Texting dangers on display at Capitol

Sen. Joseph Keaveny tries out the simulator at the State Capitol Tuesday.

Some Missouri lawmakers took a seat behind the wheel of an AT&T texting-while-driving simulator Tuesday at the Capitol.

"People will be surprised when they see themselves crossing over the median, or stopping about 50 feet before the red light or actually driving through the red light," AT&T Missouri President John Sondag said.

"So I think it's a fun way to drive the point home that no text is that important that you should be distracted while driving."

State Senator Mike Kehoe, of Jefferson City, was among the lawmakers to take a spin on the simulator.

"You find yourself in those situations where you think you can send just a quick 'OK' and literally that's what I was doing when I had my accident on the simulator, I was trying to type 'OK'," Kehoe said.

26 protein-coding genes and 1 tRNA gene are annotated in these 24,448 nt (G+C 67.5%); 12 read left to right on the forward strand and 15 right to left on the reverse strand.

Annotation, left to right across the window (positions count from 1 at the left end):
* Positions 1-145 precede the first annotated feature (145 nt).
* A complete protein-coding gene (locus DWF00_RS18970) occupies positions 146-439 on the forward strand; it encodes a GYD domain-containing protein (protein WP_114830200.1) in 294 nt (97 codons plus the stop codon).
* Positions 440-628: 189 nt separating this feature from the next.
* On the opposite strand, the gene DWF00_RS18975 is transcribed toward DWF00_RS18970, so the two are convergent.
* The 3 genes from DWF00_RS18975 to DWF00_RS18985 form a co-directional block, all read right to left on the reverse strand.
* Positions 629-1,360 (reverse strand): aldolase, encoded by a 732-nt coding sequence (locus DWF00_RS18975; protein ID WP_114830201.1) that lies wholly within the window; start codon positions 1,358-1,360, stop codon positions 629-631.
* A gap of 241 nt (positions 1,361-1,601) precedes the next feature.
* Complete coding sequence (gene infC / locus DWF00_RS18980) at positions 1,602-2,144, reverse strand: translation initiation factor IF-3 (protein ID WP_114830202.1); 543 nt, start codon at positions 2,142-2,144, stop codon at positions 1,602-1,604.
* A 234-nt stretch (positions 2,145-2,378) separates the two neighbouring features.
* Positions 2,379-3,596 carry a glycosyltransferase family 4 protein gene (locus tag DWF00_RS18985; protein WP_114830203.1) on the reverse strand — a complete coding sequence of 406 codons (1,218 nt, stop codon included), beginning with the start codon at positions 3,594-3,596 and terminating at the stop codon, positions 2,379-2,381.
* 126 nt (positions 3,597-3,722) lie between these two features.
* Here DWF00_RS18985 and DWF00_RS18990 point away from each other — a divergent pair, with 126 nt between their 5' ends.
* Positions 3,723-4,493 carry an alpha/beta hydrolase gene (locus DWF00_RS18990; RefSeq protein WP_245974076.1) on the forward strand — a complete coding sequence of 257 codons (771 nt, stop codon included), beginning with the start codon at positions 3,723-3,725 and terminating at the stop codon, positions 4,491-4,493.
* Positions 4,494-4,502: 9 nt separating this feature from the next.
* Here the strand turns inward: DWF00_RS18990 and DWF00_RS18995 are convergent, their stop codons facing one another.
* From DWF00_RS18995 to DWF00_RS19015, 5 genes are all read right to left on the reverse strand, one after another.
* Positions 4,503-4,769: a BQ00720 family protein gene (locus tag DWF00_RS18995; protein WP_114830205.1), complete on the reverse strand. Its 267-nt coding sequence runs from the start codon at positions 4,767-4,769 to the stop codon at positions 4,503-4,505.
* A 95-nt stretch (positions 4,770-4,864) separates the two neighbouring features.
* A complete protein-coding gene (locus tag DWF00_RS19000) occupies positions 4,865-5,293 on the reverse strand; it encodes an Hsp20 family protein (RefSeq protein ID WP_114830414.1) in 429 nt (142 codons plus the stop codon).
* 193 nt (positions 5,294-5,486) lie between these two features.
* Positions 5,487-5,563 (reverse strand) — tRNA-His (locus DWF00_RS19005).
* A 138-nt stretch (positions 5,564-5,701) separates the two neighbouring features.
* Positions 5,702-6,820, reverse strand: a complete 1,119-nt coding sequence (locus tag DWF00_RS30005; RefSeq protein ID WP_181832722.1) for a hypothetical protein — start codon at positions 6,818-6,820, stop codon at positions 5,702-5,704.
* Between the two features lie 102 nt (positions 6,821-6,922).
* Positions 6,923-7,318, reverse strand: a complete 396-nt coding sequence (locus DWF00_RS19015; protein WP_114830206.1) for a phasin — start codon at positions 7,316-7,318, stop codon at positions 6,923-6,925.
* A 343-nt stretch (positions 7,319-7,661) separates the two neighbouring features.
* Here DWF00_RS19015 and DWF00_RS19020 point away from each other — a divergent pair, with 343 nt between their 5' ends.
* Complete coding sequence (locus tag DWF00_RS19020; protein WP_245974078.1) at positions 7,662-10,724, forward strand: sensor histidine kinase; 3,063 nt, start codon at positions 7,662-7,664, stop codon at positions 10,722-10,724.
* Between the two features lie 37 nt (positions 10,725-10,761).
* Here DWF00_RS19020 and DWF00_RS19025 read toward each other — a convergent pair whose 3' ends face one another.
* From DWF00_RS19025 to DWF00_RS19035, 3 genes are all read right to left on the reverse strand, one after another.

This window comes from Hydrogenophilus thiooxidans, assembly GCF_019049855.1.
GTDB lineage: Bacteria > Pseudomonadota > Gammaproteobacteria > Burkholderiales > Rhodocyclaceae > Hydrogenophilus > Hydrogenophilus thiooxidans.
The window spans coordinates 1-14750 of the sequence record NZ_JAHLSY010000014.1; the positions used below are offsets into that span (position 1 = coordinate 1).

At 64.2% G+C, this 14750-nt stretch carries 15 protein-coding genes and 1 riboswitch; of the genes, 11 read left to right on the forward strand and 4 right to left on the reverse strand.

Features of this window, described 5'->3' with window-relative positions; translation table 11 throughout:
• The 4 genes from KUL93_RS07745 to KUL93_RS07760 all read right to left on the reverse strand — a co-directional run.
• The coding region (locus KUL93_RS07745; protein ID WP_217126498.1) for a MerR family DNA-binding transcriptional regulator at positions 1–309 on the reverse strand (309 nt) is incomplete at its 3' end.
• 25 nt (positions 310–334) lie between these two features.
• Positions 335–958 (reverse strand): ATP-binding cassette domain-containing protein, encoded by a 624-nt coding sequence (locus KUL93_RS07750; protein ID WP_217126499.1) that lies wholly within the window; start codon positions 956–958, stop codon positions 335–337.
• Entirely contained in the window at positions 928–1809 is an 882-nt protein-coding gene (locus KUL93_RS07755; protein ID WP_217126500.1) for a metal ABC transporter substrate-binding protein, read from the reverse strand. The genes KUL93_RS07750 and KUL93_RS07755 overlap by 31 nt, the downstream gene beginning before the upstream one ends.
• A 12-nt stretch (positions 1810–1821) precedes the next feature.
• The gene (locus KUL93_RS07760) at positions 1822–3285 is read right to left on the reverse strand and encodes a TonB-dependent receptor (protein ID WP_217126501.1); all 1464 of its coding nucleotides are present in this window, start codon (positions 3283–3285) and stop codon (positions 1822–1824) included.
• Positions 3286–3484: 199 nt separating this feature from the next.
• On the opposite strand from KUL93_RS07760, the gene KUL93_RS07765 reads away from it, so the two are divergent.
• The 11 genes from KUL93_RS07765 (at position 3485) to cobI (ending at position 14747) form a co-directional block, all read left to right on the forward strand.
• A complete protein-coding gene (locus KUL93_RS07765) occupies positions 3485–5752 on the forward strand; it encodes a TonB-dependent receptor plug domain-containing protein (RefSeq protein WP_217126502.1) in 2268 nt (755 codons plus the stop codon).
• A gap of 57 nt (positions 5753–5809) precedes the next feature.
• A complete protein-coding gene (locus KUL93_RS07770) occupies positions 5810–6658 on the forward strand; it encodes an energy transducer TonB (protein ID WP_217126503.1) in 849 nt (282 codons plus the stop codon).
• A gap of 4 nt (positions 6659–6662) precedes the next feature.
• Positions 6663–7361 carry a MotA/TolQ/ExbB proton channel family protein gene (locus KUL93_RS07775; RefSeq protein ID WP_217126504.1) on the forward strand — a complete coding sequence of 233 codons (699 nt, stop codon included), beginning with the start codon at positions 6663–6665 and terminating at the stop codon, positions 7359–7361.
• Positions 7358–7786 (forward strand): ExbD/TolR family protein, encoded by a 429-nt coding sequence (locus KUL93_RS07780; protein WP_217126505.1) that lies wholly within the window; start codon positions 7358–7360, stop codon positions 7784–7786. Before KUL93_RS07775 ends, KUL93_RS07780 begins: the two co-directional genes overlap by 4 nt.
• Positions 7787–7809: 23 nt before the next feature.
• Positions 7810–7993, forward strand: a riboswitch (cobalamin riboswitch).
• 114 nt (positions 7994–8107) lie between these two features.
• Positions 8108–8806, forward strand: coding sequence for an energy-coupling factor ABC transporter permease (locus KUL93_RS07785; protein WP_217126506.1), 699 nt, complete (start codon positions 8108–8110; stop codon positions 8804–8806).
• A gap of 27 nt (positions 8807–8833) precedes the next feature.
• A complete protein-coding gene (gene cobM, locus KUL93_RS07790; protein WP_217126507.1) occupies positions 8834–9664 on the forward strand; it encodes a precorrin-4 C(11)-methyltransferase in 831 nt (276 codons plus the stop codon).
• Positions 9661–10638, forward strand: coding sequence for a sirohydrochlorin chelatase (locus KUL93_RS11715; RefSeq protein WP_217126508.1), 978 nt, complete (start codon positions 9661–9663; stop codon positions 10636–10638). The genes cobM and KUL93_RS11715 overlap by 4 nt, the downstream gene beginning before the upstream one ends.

"I'm glad it was on the simulator, not on the street."

State Senator Joseph Keaveny, of St. Louis, also tried out the simulator.

"I can't say that I'm without sin, there have been times that I've tried to text and drive. And that simulation was pretty accurate," Keaveny said.

Currently, Missouri law only prohibits drivers under 21 from texting while driving. Keaveny said he would like to see that law expanded to encompass all Missourians.

Kehoe said right now, he would lean more toward expanding the law as well. However, he sees both sides of the issue.

"Most people who drive a vehicle want their personal freedoms, they enjoy their personal freedoms, that's why they like to be able to drive," Kehoe said.

"And so it's one of those debates that brings people in between 'should government be telling you what to do?' and should we also just try to make sure we encourage personal responsiblity from our citizens."

For more information on AT&T's "It Can Wait" campaign, you can click here.